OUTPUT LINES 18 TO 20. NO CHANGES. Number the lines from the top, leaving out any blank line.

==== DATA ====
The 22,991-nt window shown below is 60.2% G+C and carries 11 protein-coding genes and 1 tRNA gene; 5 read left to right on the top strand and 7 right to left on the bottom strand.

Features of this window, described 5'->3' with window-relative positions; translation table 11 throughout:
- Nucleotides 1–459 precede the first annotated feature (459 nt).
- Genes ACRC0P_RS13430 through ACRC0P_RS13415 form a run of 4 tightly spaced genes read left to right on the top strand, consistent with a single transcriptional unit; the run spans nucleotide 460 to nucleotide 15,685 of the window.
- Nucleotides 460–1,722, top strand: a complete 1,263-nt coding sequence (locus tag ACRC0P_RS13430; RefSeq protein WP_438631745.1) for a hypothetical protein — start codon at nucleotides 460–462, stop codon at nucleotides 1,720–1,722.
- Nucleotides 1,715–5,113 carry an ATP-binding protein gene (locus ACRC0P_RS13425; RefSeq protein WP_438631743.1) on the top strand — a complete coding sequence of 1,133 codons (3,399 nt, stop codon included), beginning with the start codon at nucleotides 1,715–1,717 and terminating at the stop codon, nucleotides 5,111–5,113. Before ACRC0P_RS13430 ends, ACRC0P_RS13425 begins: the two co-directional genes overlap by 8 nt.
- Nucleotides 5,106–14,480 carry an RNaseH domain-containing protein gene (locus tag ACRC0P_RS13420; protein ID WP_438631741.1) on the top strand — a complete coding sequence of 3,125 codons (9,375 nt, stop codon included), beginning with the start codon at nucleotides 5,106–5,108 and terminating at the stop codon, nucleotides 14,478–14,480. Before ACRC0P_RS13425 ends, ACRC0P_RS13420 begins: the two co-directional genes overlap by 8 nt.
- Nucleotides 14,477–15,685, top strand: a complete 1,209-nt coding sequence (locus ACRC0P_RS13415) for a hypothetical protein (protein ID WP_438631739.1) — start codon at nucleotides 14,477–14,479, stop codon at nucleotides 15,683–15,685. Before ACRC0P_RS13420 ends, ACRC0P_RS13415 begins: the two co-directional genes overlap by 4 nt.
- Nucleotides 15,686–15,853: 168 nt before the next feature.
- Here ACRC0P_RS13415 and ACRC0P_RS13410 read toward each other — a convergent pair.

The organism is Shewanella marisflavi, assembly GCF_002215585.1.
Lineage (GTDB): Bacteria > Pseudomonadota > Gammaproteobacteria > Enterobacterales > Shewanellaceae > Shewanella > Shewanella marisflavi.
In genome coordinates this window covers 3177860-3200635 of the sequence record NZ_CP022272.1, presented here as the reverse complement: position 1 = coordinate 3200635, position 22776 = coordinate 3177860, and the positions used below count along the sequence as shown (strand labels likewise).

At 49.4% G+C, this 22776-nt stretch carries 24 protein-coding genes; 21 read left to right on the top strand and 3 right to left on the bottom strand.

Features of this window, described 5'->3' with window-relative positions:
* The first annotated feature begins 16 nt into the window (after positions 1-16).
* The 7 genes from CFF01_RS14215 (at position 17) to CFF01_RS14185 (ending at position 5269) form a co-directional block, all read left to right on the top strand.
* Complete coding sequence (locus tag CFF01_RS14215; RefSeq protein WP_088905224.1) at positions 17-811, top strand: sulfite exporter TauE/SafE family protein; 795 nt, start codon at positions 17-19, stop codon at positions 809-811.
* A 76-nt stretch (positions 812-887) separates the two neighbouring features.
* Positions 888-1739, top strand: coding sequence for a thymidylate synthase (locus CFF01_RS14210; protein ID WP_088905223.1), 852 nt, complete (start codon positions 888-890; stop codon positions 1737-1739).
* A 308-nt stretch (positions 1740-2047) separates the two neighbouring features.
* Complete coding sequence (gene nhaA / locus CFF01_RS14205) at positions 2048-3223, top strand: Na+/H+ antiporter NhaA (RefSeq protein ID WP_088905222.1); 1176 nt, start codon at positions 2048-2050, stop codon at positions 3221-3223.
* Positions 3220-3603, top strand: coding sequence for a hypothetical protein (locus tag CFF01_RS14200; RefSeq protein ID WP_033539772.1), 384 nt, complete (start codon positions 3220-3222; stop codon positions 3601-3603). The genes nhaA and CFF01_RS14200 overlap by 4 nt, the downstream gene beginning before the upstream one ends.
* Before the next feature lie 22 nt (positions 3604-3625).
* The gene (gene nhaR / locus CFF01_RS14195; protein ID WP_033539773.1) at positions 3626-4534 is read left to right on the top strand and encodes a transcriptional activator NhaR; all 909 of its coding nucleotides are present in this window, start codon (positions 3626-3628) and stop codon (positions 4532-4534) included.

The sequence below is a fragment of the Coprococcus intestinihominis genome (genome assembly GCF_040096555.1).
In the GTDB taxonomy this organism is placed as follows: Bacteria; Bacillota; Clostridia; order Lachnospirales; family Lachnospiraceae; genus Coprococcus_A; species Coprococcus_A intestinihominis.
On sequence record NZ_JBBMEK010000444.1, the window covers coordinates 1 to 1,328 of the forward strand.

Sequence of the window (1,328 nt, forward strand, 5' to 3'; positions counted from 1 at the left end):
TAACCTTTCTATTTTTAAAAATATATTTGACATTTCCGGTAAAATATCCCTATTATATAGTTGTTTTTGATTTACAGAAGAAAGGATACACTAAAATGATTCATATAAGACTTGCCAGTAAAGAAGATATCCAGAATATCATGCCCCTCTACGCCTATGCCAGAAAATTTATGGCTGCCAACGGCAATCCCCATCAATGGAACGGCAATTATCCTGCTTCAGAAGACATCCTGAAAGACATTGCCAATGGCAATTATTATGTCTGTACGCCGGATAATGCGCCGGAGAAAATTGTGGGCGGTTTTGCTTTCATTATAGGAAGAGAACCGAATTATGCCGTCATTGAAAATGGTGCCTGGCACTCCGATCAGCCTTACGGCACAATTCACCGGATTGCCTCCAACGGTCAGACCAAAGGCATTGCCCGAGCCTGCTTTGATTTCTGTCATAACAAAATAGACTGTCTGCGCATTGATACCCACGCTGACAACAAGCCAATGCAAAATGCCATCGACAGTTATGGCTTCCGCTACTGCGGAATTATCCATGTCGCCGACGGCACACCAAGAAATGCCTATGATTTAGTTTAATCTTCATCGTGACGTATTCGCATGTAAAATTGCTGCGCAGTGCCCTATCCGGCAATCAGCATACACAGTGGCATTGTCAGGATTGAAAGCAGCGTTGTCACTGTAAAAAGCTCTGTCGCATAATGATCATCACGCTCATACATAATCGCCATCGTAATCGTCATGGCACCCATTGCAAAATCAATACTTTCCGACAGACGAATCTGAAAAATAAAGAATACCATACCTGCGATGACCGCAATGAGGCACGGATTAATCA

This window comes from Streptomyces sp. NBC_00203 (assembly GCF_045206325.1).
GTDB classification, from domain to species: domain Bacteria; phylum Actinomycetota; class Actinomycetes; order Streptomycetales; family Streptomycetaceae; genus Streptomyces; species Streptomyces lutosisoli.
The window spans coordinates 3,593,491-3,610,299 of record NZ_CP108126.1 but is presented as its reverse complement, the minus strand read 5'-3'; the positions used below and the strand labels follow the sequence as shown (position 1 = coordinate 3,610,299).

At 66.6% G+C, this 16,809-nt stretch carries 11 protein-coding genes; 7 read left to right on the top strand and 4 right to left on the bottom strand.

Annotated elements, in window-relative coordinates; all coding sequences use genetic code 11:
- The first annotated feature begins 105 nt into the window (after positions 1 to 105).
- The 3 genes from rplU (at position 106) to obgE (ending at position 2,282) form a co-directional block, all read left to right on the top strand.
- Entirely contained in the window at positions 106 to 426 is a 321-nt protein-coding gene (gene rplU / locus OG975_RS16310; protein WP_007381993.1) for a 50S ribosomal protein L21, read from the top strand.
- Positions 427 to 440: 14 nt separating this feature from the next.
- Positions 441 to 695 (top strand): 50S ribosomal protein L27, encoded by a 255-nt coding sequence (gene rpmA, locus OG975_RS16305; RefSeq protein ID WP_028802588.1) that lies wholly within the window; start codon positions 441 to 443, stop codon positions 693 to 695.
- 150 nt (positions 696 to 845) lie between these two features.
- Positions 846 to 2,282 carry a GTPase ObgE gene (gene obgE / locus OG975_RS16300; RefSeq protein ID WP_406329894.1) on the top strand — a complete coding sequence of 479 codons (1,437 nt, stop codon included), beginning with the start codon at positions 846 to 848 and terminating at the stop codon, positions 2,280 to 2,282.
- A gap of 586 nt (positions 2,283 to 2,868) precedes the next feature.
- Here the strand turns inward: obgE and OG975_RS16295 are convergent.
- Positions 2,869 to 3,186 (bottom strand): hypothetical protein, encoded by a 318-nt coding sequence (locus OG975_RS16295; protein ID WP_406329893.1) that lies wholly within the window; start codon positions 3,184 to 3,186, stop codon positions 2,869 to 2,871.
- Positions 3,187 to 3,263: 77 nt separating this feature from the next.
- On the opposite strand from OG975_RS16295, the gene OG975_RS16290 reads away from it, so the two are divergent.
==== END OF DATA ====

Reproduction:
* Complete coding sequence (locus tag CFF01_RS14215; RefSeq protein WP_088905224.1) at positions 17-811, top strand: sulfite exporter TauE/SafE family protein; 795 nt, start codon at positions 17-19, stop codon at positions 809-811.
* A 76-nt stretch (positions 812-887) separates the two neighbouring features.
* Positions 888-1739, top strand: coding sequence for a thymidylate synthase (locus CFF01_RS14210; protein ID WP_088905223.1), 852 nt, complete (start codon positions 888-890; stop codon positions 1737-1739).